Iraq Parliament to Hold Emergency Session after Basra Burns


Iraq's parliament on Friday called an emergency session after a curfew was imposed in the southern city of Basra following a fresh outbreak of deadly protests over poor public services and as shells were fired into Baghdad's fortified Green Zone.

Lawmakers and ministers will meet on Saturday to discuss the water contamination crisis which has triggered the protests, parliament said in a statement.

Mehdi al-Tamimi, head of Basra's human rights council, said nine demonstrators have been killed since Tuesday in clashes with security forces as anger boils over after the hospitalization of 30,000 people who had drunk polluted water.

"We're thirsty, we're hungry, we are sick and abandoned," protester Ali Hussein told AFP Friday after another night of violence. 

"Demonstrating is a sacred duty and all honest people ought to join." 

Prime Minister Haider al-Abadi and key ministers are to attend Saturday's parliament session, which was demanded by populist cleric Moqtada Sadr, whose political bloc won the largest number of seats in May elections although a new government has yet to be formed.

The rare assault by unidentified attackers on the Green Zone, which houses parliament, government offices and the U.S. embassy, caused no casualties or damage, Baghdad's security chief said.

Sadr, whose supporters held protests inside the Green Zone in 2016 to condemn corruption among Iraqi officials, called for "demonstrations of peaceful anger" in Basra after the main weekly Muslim prayers on Friday.

And the representative of Grand Ayatollah Ali Sistani, spiritual leader of Iraq's Shiite majority, in his Friday sermon denounced "the bad behavior of senior officials" and called for the next government to be "different from its predecessors."

In Basra, the epicenter of protests that have rocked Iraq since July, demonstrators on Thursday set fire to the local government headquarters and both political party and militia offices.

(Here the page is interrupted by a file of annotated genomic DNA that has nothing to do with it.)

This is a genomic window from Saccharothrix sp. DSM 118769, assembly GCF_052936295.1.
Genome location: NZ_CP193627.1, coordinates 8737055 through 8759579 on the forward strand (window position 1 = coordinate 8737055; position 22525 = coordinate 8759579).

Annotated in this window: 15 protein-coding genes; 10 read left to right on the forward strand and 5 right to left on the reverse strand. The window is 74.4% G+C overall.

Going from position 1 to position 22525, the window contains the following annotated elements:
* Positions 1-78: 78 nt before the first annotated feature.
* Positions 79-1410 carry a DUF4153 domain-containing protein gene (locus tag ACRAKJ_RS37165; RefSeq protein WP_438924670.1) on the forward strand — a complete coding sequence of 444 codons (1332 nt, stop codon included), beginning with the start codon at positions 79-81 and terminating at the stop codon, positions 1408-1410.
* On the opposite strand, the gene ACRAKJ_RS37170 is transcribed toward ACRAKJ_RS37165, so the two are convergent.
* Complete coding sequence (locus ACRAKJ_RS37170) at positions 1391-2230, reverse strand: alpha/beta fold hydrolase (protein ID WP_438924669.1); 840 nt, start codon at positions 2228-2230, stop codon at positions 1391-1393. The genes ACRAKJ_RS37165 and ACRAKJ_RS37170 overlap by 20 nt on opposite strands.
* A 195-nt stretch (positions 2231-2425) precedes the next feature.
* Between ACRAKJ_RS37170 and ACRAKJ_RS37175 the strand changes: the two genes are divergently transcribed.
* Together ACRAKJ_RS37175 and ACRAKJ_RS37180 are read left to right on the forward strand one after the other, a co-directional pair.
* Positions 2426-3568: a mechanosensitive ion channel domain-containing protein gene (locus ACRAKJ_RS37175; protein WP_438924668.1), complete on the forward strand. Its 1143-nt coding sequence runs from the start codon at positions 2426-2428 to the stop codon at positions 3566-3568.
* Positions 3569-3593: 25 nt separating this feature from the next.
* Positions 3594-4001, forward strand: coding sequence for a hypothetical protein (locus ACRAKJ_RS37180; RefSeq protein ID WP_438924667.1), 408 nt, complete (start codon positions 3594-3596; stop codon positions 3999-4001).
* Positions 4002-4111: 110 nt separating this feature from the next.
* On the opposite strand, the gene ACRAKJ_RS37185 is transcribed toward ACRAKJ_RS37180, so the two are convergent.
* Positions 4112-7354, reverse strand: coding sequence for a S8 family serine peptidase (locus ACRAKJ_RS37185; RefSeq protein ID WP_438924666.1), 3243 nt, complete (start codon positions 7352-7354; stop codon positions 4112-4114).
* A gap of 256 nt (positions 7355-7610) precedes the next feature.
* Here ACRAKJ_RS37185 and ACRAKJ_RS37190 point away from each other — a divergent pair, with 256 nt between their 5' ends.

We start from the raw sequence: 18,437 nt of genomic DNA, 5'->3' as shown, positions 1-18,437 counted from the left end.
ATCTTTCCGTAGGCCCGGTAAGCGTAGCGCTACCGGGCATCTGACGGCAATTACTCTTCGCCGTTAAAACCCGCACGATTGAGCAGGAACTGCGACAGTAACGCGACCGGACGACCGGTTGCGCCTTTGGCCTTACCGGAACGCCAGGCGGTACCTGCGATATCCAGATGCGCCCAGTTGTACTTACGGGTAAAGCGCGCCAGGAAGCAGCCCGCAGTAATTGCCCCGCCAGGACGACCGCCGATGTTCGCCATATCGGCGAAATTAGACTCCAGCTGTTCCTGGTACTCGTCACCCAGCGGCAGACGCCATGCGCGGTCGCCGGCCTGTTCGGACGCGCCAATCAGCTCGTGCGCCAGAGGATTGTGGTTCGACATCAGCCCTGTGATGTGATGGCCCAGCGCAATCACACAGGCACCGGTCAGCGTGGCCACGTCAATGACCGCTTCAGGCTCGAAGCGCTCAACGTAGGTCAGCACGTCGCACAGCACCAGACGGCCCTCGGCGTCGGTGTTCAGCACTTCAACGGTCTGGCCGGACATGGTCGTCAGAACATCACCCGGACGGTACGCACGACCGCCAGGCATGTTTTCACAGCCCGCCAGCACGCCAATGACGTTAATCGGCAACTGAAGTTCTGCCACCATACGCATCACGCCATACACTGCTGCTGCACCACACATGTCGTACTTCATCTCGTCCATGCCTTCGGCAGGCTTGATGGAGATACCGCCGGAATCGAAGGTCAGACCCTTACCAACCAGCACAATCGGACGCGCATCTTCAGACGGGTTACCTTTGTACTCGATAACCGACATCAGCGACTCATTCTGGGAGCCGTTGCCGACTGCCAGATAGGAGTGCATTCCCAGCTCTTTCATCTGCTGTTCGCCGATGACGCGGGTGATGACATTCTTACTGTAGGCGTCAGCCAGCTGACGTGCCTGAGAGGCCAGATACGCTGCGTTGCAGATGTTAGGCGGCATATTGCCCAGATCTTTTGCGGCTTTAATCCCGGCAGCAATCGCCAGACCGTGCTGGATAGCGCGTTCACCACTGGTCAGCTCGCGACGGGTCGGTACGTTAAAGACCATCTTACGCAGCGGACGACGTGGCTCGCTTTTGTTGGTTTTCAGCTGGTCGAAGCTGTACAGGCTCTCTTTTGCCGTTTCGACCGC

- 'Government doesn't care' -

The fire spread across Basra's massive government complex, with witnesses saying it tore through offices housing state TV channel Iraqiya.

The nearby governor's residence was also set ablaze, AFP journalists reported.

At least 24 people have been killed in the demonstrations since they erupted in Basra on July 8.

Human rights activists have accused the security forces of opening fire on the demonstrators, while the government has blamed provocateurs in the crowds and said troops have been ordered not to use live rounds.

Rights group Amnesty International on Friday denounced "the use of excessive force by security forces", who it said had used live fire against demonstrators for the second time since July. 

Amnesty researcher Razaw Salihy called on Abadi to stick to his promise of conducting an investigation into the deaths and to bring those responsible "to justice in fair trials."

Ali Saad, a 25-year-old at a rally on Thursday attended by thousands of demonstrators, said the government was treating protesters as "vandals."

"Nobody (here) is a vandal. The people are fed up, so yes they throw stones and burn tires because nobody cares," he told AFP.

Ahmed Kazem, who was also at the protest, urged leaders to respond to the demands of the demonstrators "so that the situation doesn't degenerate."

The 42-year-old said their demands included "public services, water, electricity and jobs."

- 'Intentional policy of neglect' -

For Tamimi, the anger on Basra streets was "in response to the government's intentional policy of neglect" of the oil-rich region.

"We've been warning the authorities about this for a long time," he said.

Abadi has scrambled to defuse the anger and authorities have pledged a multi-billion dollar emergency plan to revive infrastructure and services in southern Iraq.

But Iraqis remain deeply skeptical as the country remains in a state of political limbo.

Shiite cleric Sadr on Thursday called for politicians to present "radical and immediate" solutions at the emergency meeting of parliament or step down if they fail to do so.

Abadi, for his part, is trying to hold onto his post in the future government through forming an alliance with Sadr, a former militia chief who has called for Iraq to have greater political independence from both neighboring Iran and the United States.

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